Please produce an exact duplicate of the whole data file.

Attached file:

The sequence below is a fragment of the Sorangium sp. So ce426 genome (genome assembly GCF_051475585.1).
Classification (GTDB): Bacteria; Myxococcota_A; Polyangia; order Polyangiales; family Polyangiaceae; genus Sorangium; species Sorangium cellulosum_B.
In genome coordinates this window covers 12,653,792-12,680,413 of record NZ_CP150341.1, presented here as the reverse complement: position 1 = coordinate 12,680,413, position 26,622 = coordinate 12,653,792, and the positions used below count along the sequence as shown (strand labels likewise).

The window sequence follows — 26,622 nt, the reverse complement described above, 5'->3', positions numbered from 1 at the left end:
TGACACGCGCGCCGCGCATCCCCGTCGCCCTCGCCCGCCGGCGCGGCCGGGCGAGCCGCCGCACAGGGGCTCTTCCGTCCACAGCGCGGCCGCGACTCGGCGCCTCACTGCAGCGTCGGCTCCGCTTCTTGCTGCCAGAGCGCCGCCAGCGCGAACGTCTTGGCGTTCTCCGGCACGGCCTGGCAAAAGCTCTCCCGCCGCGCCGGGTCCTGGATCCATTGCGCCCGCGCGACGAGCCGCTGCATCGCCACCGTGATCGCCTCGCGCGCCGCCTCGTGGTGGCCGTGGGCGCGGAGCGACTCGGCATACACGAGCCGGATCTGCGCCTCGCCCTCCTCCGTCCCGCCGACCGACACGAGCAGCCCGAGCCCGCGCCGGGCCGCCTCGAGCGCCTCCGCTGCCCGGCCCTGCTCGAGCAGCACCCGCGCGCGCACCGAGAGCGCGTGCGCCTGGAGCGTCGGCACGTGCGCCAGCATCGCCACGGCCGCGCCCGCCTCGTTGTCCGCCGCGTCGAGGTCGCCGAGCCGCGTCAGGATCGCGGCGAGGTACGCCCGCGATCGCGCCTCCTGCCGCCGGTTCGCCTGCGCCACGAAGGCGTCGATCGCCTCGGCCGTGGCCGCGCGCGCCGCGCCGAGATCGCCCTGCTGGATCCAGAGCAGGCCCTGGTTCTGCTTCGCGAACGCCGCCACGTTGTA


The sequence below is a fragment of the Sorangium sp. So ce426 genome (genome assembly GCF_051475585.1).
Classification (GTDB): Bacteria; Myxococcota_A; Polyangia; order Polyangiales; family Polyangiaceae; genus Sorangium; species Sorangium cellulosum_B.
In genome coordinates this window covers 12,653,792-12,680,413 of record NZ_CP150341.1, presented here as the reverse complement: position 1 = coordinate 12,680,413, position 26,622 = coordinate 12,653,792, and the positions used below count along the sequence as shown (strand labels likewise).

The window sequence follows — 26,622 nt, the reverse complement described above, 5'->3', positions numbered from 1 at the left end:
TGACACGCGCGCCGCGCATCCCCGTCGCCCTCGCCCGCCGGCGCGGCCGGGCGAGCCGCCGCACAGGGGCTCTTCCGTCCACAGCGCGGCCGCGACTCGGCGCCTCACTGCAGCGTCGGCTCCGCTTCTTGCTGCCAGAGCGCCGCCAGCGCGAACGTCTTGGCGTTCTCCGGCACGGCCTGGCAAAAGCTCTCCCGCCGCGCCGGGTCCTGGATCCATTGCGCCCGCGCGACGAGCCGCTGCATCGCCACCGTGATCGCCTCGCGCGCCGCCTCGTGGTGGCCGTGGGCGCGGAGCGACTCGGCATACACGAGCCGGATCTGCGCCTCGCCCTCCTCCGTCCCGCCGACCGACACGAGCAGCCCGAGCCCGCGCCGGGCCGCCTCGAGCGCCTCCGCTGCCCGGCCCTGCTCGAGCAGCACCCGCGCGCGCACCGAGAGCGCGTGCGCCTGGAGCGTCGGCACGTGCGCCAGCATCGCCACGGCCGCGCCCGCCTCGTTGTCCGCCGCGTCGAGGTCGCCGAGCCGCGTCAGGATCGCGGCGAGGTACGCCCGCGATCGCGCCTCCTGCCGCCGGTTCGCCTGCGCCACGAAGGCGTCGATCGCCTCGGCCGTGGCCGCGCGCGCCGCGCCGAGATCGCCCTGCTGGATCCAGAGCAGGCCCTGGTTCTGCTTCGCGAACGCCGCCACGTTGTA